Heterogeneous populations of microglia/macrophages in the retina and their activation after retinal ischemia and reperfusion injury

Cheng Zhang, Tim T. Lam, Mark Om Tso

Research output: Contribution to journalArticle

78 Citations (Scopus)

Abstract

Activation of Microglia/macrophages has been observed in ischemia-reperfusion injury of the brain. This study was undertaken to investigate the different subpopulations of microglia/macrophages in the normal rat retina and their activation after retinal ischemia. Retinal ischemia was induced by elevation of intraocular pressure to 120 mmHg for 60 min. Microglia/macrophages were identified on frozen retinal sections by four antibodies, namely OX42, 5D4, OX6 and ED1. In the normal retina, there were heterogeneous populations of resident microglia/macrophages as characterized by their differences in morphology, antigen expression and distribution. OX42+ cells had delicate processes and were located in the inner layers of the retina, while 5D4+ cells were highly ramified and mostly scattered in the inner plexiform layer (IPL) and the outer plexiform layer. Few amoeboid ED1+ cells were also seen in the ganglion cell layer and IPL. OX6+ (MHC-II antigen presenting) cells were not detected in the normal retinas. Double labeling with OX42 and 5D4 antibodies on normal retinal sections showed few microglia exhibited positive labeling with both OX42 and 5D4, while the majority of the microglia were labeled with either OX42 or 5D4 antibodies. After retinal ischemia single labeling with these antibodies showed increased number of these antigen-expressing cells, disappearance of normal cellular processes, and rounding or amoeboid like appearance of the cell bodies. At 1 day after ischemia, there was a significant infiltration of round OX42+, ED1+ and OX6+ cells with loss of the cellular processes in the inner retina. From 3 to 14 days, all subpopulations of microglia/macrophages differentiated cellular processes and became dendritic again. Double labeling on retinas after 1 day of recovery showed OX42+ cells were co-labeled with ED1+ or OX6+ cells, but not with 5D4+ cells. Scattered amoeboid OX42+, 5D4+, and ED1+ cells were noted in the subretinal space 3-14 days after ischemia. In summary, there were heterogeneous populations of resident microglia/macrophages in the normal inner retina and they were activated early after ischemia-reperfusion injury and exhibited different antigenic expression which were further altered in the recovery phase.

Original languageEnglish (US)
Pages (from-to)700-709
Number of pages10
JournalExperimental Eye Research
Volume81
Issue number6
DOIs
StatePublished - Dec 2005
Externally publishedYes

Fingerprint

Microglia
Reperfusion Injury
Retina
Macrophages
Population
Ischemia
Antibodies
Antigens
Macrophage Activation
Frozen Sections
Antigen-Presenting Cells
Intraocular Pressure
Ganglia
Brain

Keywords

  • Immunohistochemistry
  • Microglia/macrophage
  • Retinal ischemia

ASJC Scopus subject areas

  • Ophthalmology
  • Sensory Systems

Cite this

Heterogeneous populations of microglia/macrophages in the retina and their activation after retinal ischemia and reperfusion injury. / Zhang, Cheng; Lam, Tim T.; Tso, Mark Om.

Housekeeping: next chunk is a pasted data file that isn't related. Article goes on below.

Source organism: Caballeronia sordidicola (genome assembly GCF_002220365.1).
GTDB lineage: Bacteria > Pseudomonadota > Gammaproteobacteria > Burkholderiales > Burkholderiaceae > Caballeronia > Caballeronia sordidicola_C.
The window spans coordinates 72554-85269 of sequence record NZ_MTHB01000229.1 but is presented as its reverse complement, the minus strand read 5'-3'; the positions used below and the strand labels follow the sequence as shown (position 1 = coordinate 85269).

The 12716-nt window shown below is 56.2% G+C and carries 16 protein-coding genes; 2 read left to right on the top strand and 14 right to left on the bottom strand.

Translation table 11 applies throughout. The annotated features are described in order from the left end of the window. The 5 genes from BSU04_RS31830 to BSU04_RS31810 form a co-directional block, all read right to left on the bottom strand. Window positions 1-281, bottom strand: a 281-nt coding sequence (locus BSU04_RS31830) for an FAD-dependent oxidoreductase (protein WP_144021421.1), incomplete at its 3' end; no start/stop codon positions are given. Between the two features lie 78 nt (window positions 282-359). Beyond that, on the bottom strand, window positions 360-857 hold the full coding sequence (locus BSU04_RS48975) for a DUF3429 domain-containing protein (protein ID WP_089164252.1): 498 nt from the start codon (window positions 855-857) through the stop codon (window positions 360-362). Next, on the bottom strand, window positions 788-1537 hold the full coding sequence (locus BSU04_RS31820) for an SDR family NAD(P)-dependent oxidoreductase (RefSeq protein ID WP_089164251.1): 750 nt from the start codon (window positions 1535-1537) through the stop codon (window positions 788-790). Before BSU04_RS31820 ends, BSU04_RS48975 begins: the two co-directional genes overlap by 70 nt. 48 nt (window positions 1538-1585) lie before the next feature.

In: Experimental Eye Research, Vol. 81, No. 6, 12.2005, p. 700-709.

Research output: Contribution to journalArticle

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abstract = "Activation of Microglia/macrophages has been observed in ischemia-reperfusion injury of the brain. This study was undertaken to investigate the different subpopulations of microglia/macrophages in the normal rat retina and their activation after retinal ischemia. Retinal ischemia was induced by elevation of intraocular pressure to 120 mmHg for 60 min. Microglia/macrophages were identified on frozen retinal sections by four antibodies, namely OX42, 5D4, OX6 and ED1. In the normal retina, there were heterogeneous populations of resident microglia/macrophages as characterized by their differences in morphology, antigen expression and distribution. OX42+ cells had delicate processes and were located in the inner layers of the retina, while 5D4+ cells were highly ramified and mostly scattered in the inner plexiform layer (IPL) and the outer plexiform layer. Few amoeboid ED1+ cells were also seen in the ganglion cell layer and IPL. OX6+ (MHC-II antigen presenting) cells were not detected in the normal retinas. Double labeling with OX42 and 5D4 antibodies on normal retinal sections showed few microglia exhibited positive labeling with both OX42 and 5D4, while the majority of the microglia were labeled with either OX42 or 5D4 antibodies. After retinal ischemia single labeling with these antibodies showed increased number of these antigen-expressing cells, disappearance of normal cellular processes, and rounding or amoeboid like appearance of the cell bodies. At 1 day after ischemia, there was a significant infiltration of round OX42+, ED1+ and OX6+ cells with loss of the cellular processes in the inner retina. From 3 to 14 days, all subpopulations of microglia/macrophages differentiated cellular processes and became dendritic again. Double labeling on retinas after 1 day of recovery showed OX42+ cells were co-labeled with ED1+ or OX6+ cells, but not with 5D4+ cells. Scattered amoeboid OX42+, 5D4+, and ED1+ cells were noted in the subretinal space 3-14 days after ischemia. In summary, there were heterogeneous populations of resident microglia/macrophages in the normal inner retina and they were activated early after ischemia-reperfusion injury and exhibited different antigenic expression which were further altered in the recovery phase.",